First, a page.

“People don’t believe in heroes anymore,” Roger Ward whispers to Mel Gibson in the climactic scene of the 1979 shoot-’em-up epic Mad Max. Strangely enough, twenty-five years later, the king of blockbusters is still making R-rated epics about the bloody trials of troubled heroes. But now, Gibson has traded the race car for the cross.
Gibson wrote, produced, directed and recently released The Passion of the Christ, an ultra-violent, divisive interpretation of the gospel story. The movie has been heavily criticized by film reviewers, theologians and viewers alike—but others claim it is uplifting and inspiring. In search of answers to the myriad questions the film stirs up, FM spoke with Harvard Divinity Assistant Professor of the New Testament Ellen Aitken about the film.
Much of the controversy over The Passion relates to its radical take on the gospels about Jesus’ torture and crucifixion. Aitken, who is also an Episcopal priest, believes this disputation is generally justified. “The movie distorts what the gospels are doing, from a scholarly and theological point of view,” says Aitken. She explains that four gospels, by Matthew, Mark, Luke and John, tell subtly differing accounts of the passion narrative, and that these four accounts were “by no means eye-witness accounts, or written at or near the time of Jesus’s death.”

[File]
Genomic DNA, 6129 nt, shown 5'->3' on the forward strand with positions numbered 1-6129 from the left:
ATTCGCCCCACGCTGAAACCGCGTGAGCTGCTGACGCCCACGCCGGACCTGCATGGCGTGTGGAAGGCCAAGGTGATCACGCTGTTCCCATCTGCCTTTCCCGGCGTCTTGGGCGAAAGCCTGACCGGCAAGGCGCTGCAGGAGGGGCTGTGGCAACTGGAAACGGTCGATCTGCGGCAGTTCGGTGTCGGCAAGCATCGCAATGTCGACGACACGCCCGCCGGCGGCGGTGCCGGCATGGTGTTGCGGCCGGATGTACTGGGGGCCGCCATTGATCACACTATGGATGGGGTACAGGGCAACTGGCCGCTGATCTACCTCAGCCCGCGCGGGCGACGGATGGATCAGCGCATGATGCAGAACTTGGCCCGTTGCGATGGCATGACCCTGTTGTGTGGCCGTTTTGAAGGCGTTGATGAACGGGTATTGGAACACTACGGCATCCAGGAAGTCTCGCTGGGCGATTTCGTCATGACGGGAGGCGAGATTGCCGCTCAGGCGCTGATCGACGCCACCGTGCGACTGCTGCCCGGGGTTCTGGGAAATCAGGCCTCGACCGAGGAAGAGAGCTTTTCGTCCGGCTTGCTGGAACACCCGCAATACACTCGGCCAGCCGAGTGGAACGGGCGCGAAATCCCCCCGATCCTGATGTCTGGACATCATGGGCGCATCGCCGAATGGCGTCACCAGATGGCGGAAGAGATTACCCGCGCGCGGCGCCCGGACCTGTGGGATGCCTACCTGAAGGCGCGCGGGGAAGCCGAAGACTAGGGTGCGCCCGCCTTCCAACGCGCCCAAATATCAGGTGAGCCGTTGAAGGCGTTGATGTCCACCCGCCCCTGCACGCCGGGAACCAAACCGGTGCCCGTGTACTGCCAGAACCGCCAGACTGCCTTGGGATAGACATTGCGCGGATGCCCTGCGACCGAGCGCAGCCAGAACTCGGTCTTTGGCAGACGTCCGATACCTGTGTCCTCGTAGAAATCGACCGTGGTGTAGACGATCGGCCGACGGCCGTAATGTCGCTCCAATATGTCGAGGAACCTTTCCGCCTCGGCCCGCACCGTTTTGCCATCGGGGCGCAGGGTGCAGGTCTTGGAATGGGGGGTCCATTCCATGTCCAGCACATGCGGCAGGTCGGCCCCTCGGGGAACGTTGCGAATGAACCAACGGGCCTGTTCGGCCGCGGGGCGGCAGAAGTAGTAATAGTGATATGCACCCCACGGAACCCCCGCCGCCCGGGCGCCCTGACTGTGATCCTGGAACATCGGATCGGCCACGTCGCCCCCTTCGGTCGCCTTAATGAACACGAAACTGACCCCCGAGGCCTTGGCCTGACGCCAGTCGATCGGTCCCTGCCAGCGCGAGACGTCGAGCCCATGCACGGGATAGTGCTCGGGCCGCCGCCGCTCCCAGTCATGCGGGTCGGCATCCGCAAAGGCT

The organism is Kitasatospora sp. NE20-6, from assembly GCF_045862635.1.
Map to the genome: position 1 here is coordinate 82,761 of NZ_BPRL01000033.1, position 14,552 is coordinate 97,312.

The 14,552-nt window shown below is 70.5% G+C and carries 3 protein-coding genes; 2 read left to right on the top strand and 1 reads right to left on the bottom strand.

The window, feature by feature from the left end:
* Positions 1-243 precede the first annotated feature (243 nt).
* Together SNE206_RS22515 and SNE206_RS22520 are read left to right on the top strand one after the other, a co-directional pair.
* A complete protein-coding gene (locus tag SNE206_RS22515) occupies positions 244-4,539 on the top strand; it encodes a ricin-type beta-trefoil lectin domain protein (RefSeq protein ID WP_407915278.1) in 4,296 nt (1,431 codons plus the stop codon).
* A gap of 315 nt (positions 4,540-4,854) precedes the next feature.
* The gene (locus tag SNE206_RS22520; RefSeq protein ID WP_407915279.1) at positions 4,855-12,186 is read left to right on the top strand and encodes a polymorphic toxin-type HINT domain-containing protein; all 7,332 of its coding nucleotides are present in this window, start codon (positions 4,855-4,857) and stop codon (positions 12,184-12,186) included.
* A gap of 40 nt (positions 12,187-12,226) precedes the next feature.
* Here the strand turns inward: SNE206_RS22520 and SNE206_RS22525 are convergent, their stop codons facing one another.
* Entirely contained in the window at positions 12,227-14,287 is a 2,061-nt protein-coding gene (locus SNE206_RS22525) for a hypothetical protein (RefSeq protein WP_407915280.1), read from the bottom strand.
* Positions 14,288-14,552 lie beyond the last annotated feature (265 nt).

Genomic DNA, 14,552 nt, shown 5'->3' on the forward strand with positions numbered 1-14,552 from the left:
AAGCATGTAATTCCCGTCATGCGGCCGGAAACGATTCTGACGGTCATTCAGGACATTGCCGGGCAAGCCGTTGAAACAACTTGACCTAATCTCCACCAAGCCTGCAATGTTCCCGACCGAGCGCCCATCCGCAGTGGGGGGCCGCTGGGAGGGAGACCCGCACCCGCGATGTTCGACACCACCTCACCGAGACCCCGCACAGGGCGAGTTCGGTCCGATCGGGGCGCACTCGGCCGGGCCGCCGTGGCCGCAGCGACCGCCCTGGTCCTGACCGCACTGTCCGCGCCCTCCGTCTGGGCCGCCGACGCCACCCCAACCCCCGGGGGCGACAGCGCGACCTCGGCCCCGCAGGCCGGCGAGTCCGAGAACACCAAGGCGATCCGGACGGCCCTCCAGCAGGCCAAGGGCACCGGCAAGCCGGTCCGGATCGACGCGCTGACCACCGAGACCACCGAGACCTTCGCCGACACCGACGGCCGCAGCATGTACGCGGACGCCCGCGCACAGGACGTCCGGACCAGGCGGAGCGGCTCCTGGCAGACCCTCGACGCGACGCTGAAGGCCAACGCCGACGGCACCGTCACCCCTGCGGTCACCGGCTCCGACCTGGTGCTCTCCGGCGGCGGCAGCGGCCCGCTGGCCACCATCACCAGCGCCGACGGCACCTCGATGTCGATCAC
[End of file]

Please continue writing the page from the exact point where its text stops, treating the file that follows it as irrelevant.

“It harmonizes the four gospels into one account, so there’s a stripping away of a lot of the detail,” says Aitken. In addition to the four gospels, Gibson drew upon the writings of a sixteenth century nun who had visions about the Passion gospel. This is problematic, Aitken says, because, “it locates the movie in late medieval Catholic theology.”
“I dreaded going to see it,” Aitken concedes. “I thought it was a highly manipulative movie, and really far distant from the gospels.”
Aitken agrees with film critics and scholars that Gibson is simply inaccurate in some cases—inaccuracies a non-scholar or specialist may never recognize. An expert in early Christian studies, with emphasis on Hellenistic and Roman contexts, Aitken points out many errors in the film. “The movie focuses only on the torturing of Jesus by excluding the Last Supper, the rehabilitation of Peter and the discovery of the empty tomb.”
Aitken highlights historical errors as well; for example, despite the extreme unlikelihood that Jesus would have spoken any Latin, he converses with Pontius Pilate fluently in the film. Greek, which was spoken commonly in Jerusalem at the time, is completely absent. Additionally, Gibson misrepresents the ethnic make-up of Jerusalem and greatly heightens the role of the so-called “Jewish mob,” which calls for Jesus’s death. According to Aitken, Gibson also fictionally contextualizes Judas’s story, adding a scene of his harassment by a group of morphing, devil-like Jewish children.
This skewing of the narrative has led critics to label The Passion anti-Semitic, and Aitken concurs. As the passion narratives were written during the Christian church’s nascent stages, she explains, they were in part an attempt to “unify a given community and define one group against another.” Thus, it is impossible to “put modern labels” on the complicated racial and ethnic makeup of first century Jerusalem, she says.